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Phil 164 Unit 2 Reading 1

by: Elizabeth

Phil 164 Unit 2 Reading 1 Phil 164H

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About this Document

These notes cover the reading "Truth telling Background" for unit 2 of Philosophy 164
Medical Ethics
J. Dixon
Class Notes
truth-telling, philosophy, philosophy 164, medical ethics, notes
25 ?




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This 1 page Class Notes was uploaded by Elizabeth on Wednesday September 21, 2016. The Class Notes belongs to Phil 164H at University of Massachusetts taught by J. Dixon in Fall 2016. Since its upload, it has received 5 views.


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Date Created: 09/21/16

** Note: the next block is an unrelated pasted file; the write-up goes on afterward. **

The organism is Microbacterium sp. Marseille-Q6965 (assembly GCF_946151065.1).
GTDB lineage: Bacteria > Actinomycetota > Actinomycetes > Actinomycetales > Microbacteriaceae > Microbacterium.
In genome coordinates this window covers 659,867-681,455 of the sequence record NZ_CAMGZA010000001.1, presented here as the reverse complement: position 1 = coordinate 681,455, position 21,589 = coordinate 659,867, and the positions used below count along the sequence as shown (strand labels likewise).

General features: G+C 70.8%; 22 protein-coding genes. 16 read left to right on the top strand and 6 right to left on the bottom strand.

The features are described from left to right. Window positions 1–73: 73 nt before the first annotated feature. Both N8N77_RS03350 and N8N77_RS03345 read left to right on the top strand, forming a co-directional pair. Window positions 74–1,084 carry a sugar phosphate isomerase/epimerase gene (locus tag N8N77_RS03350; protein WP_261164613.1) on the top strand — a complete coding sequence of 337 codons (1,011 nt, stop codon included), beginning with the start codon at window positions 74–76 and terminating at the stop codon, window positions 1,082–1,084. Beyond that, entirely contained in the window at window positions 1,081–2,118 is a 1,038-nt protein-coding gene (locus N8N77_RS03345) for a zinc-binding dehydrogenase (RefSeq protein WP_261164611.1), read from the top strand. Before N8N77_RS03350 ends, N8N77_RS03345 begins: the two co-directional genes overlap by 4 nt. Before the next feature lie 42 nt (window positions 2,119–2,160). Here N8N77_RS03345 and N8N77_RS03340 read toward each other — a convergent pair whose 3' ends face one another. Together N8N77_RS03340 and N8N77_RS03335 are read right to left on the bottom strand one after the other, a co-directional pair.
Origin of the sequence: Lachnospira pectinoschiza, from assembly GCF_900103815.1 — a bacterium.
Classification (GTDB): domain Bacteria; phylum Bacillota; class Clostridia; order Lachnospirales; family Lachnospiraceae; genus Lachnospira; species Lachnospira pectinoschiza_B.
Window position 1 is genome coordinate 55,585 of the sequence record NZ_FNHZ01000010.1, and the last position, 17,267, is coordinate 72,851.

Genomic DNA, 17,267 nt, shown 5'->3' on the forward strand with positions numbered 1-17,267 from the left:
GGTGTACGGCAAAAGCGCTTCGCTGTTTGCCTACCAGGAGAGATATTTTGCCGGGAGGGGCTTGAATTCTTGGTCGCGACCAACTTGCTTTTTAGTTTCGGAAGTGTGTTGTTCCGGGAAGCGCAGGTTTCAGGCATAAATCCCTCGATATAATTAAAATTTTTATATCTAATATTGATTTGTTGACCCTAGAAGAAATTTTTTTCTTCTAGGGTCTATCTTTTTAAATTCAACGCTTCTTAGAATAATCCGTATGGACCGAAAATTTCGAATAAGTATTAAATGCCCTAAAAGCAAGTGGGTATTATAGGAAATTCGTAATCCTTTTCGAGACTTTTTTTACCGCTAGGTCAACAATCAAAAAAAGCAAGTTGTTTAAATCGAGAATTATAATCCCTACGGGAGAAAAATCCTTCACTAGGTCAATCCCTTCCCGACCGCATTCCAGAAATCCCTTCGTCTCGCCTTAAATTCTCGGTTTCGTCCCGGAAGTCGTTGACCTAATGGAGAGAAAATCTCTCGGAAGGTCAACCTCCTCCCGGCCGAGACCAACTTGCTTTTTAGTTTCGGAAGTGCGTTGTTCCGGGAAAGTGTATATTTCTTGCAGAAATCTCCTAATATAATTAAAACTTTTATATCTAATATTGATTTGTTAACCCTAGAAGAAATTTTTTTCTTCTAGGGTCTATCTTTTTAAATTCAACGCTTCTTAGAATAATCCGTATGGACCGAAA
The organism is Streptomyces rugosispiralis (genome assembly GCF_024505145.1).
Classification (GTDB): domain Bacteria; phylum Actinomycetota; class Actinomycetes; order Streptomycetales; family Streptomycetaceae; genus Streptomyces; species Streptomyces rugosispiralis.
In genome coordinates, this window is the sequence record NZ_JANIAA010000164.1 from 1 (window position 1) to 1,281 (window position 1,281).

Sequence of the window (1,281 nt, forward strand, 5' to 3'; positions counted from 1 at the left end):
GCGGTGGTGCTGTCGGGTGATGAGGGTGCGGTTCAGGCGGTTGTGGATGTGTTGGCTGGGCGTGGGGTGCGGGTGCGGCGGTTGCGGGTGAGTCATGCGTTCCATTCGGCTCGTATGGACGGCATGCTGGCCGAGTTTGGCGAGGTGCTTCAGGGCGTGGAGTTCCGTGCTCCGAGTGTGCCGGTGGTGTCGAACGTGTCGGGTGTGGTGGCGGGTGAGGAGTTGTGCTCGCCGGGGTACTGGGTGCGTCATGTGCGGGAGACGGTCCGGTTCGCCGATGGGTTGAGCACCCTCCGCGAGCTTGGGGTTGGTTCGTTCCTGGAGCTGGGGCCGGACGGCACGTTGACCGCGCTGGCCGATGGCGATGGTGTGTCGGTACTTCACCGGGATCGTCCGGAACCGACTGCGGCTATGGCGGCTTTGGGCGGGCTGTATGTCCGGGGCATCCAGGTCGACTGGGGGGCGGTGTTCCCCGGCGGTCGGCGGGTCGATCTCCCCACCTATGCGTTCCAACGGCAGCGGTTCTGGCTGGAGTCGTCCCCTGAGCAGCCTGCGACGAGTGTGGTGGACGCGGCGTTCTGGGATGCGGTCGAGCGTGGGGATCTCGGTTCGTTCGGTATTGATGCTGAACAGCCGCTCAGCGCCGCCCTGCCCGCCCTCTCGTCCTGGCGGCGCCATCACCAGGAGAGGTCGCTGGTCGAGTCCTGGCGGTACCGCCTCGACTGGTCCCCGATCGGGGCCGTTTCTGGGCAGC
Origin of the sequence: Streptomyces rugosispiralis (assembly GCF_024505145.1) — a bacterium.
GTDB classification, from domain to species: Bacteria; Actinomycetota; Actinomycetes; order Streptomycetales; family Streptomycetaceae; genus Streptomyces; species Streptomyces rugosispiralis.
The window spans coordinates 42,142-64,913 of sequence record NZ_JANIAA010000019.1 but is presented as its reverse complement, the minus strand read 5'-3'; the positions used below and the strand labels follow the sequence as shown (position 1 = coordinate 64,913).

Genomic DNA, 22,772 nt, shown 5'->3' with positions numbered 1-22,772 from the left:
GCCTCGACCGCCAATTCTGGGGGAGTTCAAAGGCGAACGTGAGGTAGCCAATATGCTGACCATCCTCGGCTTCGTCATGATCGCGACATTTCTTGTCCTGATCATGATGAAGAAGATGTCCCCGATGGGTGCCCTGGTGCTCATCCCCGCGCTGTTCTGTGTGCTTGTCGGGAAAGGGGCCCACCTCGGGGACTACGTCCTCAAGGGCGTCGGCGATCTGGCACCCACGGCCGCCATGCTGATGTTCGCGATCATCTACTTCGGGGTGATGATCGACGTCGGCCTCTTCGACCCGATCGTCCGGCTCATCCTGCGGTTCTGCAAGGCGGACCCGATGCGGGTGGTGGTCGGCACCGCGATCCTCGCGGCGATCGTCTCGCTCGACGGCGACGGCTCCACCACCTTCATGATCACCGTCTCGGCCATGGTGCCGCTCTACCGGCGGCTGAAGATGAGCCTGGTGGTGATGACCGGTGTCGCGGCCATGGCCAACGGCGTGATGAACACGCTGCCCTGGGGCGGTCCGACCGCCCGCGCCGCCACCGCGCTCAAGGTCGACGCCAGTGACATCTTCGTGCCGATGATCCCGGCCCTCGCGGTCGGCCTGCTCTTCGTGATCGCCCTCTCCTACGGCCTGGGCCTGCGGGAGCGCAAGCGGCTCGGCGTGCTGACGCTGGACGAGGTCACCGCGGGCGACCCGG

Phil 164 ­ Medical Ethics I  University of Massachusetts, Amherst  Professor Dixon  Unit 2 Reading 1    Red = against telling full truth always ​Blue = for telling whole truth always  ● Intro  ○ Major moral issue ­ doctors/nurses telling truth to patients  ○ Debates come down to paternalism and the balance between patient autonomy  (independence and rights) and beneficence (acting for the benefit of others)  ● Paternalism and Deception  ○ Nonmaleficence (do no harm) ­ idea in medicine since ancient times  ○ No mention of truth telling until 1980  ○ Some doctors think beneficence > truth­telling (think lying/deceiving is okay) for therapeutic  good of patients  ○ Truth = harmful, depressing  ○ Quote ­ compassionate doctors must lie, without truth is the same as lying  ○ Today ­ less paternalism/more thoughts on patient autonomy  ○ Most doctors value truth and counseling/sensitivity  ○ Questions:  1. Lying ever permissible?  2. Does patient autonomy rule lying out?  3. Are there exceptions to the duty of truthfulness  ○ Story­ woman lied to because she’s so scared of cancer, goes home and dies in weeks  1. Some doctors think that’s okay  a) Truth can be injurious, cause panic, depression, hopelessness, fear  b) Could worsen condition, increase risk of suicide  c) Honesty must be modulated to promote patient welfare  2. Others say it’s wrong  a) Lying can also cause damage  b) Patients would life lives differently if fully informed  c) Robs patients of right to make informed decisions  d) Informed patients are better patients  e) Deception leads to distrust between doctor and patient/family/society  ○ Argument for better telling and after­care (therapy)  ○ Patients don’t want to know the truth  ○ Data says they do  ○ No one saying truth has to be forced upon people who don’t want to know  ○ Patients incapable of understanding truth = too complex  ○ Impossible for them to grasp full truth  ○ Physicians have a duty to try to convey essential/relevant info  ○ “Whole” truth is unnecessary anyway­ patient just needs basic understanding of the nature  and seriousness of condition and benefits/risks of treatments  ○ Patient autonomy must be respected  ○ Right to make informed decisions on how to live and what can be done to their body  ○ Admit might sometimes be necessary to lie but need strong justification and great benefits  for the patient; last re ort


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